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Beats Intel in all metrics

Micron announced the RealSSD C300 with 6Gbps SATA support early in December. It partnered with the Marvell Technology Group to create a new proprietary controller that will be used exclusively with Micron's latest generation of SSDs. The controller supports the use of ONFI 2.1 34nm NAND flash memory sourced from IMFT, Micron's joint venture with Intel.

The drive is able to reach a sustained sequential read speed of 355 MB/s, and a sustained sequential write speed of 215 MB/s. It is also much faster than Intel's 160GB X25-M as seen in the attached graphs. Testing was conducted by Calypso Systems, an independent third party tester, and shown to DailyTech today at Storage Visions.

“The C300 SSD not only delivers on all the inherent advantages of SSDs – improved reliability and lower power use – but also leverages a finely tuned architecture and high-speed ONFI 2.1 NAND to provide a whole new level of performance,” said Dean Klein, Vice President of Memory System Development for Micron in December.

Many consumers have heard of Lexar Media,  the consumer branch of Micron Technology which includes Crucial branded products. Crucial will be the first to launch the new SSD, branding it the Crucial RealSSD C300. It will start to ship to the channel in late January, and will be available for sale in early February.

“We’ve had tremendous response from the industry since we introduced the Micron RealSSD C300 drive in early December, and we’re eager to get it into the hands of consumers,” said Justin Sykes, Micron's Director of SSD marketing. “With its award-winning service and support, and global reputation for excellence, Crucial is the ideal brand to deliver our latest RealSSD consumer drive.”

The RealSSD C300 will be available in 128 and 256GB capacities, and will be packaged in the standard 2.5-inch form factor. A five-year limited warranty will be standard. Crucial is also considering bundling the drive with cloning software for those who wish to transfer their files and settings, and a desktop bundle may include a mounting bracket.

"The Crucial RealSSD C300 drive is the fastest drive we’ve tested to date," said Robert Wheadon, Lexar Media's senior worldwide SSD product manager. “The big 'wow' factor for consumers is a marked improvement in boot-up times – the Crucial RealSSD C300 drive is blazing fast, like no other SSD we’ve ever seen in the Crucial Performance Lab.”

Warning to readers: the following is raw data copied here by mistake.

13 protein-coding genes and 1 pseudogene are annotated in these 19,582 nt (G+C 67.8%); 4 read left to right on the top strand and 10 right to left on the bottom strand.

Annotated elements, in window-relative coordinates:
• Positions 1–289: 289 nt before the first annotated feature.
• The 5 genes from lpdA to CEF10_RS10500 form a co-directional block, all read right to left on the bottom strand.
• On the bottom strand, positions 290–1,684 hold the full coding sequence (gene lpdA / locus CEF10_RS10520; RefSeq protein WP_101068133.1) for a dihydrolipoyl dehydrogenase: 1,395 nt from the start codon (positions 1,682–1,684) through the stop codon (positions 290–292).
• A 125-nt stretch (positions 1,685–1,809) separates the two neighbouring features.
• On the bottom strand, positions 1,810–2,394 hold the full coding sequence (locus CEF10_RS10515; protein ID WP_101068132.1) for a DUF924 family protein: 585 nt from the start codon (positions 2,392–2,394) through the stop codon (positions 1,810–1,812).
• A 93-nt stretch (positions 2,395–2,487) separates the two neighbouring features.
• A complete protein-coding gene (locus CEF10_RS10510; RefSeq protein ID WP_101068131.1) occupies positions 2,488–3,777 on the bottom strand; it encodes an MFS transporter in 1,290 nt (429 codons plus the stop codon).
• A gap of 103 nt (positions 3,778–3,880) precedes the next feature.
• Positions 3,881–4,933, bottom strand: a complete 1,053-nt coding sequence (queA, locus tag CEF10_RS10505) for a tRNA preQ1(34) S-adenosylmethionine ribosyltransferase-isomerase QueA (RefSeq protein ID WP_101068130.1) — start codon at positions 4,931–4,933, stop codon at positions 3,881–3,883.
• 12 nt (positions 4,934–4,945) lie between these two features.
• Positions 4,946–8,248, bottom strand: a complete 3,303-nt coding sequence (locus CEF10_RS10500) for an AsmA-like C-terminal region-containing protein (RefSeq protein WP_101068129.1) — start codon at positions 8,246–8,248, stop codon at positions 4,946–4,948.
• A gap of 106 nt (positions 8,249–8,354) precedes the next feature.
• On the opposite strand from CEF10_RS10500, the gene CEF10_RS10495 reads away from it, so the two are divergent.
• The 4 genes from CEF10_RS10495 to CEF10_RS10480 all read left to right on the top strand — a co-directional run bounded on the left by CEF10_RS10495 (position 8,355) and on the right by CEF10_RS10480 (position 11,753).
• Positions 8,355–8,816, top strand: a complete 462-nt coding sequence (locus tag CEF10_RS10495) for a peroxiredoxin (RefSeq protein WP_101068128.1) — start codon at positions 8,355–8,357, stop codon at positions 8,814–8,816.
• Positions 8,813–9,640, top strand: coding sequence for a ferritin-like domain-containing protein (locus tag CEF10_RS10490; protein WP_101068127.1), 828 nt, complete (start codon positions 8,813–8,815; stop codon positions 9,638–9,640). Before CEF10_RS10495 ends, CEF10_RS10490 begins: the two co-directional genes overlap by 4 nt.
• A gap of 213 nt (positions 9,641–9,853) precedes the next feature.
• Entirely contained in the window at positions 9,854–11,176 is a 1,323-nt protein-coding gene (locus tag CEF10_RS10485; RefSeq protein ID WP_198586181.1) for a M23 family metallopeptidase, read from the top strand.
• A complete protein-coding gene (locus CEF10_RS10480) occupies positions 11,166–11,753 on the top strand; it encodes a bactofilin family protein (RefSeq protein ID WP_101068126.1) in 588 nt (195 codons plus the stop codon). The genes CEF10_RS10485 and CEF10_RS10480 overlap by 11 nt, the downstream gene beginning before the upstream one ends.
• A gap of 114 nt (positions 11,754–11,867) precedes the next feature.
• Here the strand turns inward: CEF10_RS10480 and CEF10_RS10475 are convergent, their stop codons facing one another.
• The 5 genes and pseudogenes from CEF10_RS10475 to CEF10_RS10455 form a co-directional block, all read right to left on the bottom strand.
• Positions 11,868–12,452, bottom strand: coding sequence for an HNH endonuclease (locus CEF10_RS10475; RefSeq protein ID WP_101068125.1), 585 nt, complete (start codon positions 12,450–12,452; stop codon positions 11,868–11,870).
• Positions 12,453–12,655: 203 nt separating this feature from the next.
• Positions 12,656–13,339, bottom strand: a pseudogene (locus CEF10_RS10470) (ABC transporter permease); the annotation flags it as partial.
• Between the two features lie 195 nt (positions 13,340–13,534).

While Crucial will focus on consumer sales, Micron itself will focus on the tough OEM SSD market currently dominated by Samsung, Toshiba, and Intel. OEM sales will focus on both 1.8-inch and 2.5-inch models for notebooks and netbooks, but the embedded market is also an option. Micron expects that its newest SSDs will available as option in computers by the time the busy back-to-school shopping season swings around.



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RE: Worst random performance than Intel
By jimhsu on 1/6/2010 12:25:55 PM , Rating: 2
That graph looks wrong for some reason. I get about 30MB/s random write for synchronous I/O (iometer) with the X-25M. This is about 750 IO/s. For asynchronous I/O, this figure is closer to 60MB/s = 1500. The graph instead shows the Intel closer to 200 IO/s.

I need the following for the graph to make sense:
a) What is the "steady state" wearing method?
b) How much free space is on both drives?
c) Do both drives support GC/TRIM/some other form of cleanup?
d) Do the benchmarks use synchronous or asynchronous I/O?

Without that, the numbers are meaningless.


By lensman0419 on 1/6/2010 8:49:45 PM , Rating: 2
30 mb/sec is ~7500 IOPS, so you initial calculation is wrong. Again, for 60 mb/sec, it is ~15,000 IOPS.
The test conditions are after the drive has been filled to 2X it's stated capacity, so this is the WORST case scenario for both drives, there is no free space on the NAND after it has been filled 2X it's logical LBA size.
Under this kind of stress testing, there is no TRIM to alleviate the worst case, keep in mind so far only MS Windows 7 supports TRIM.


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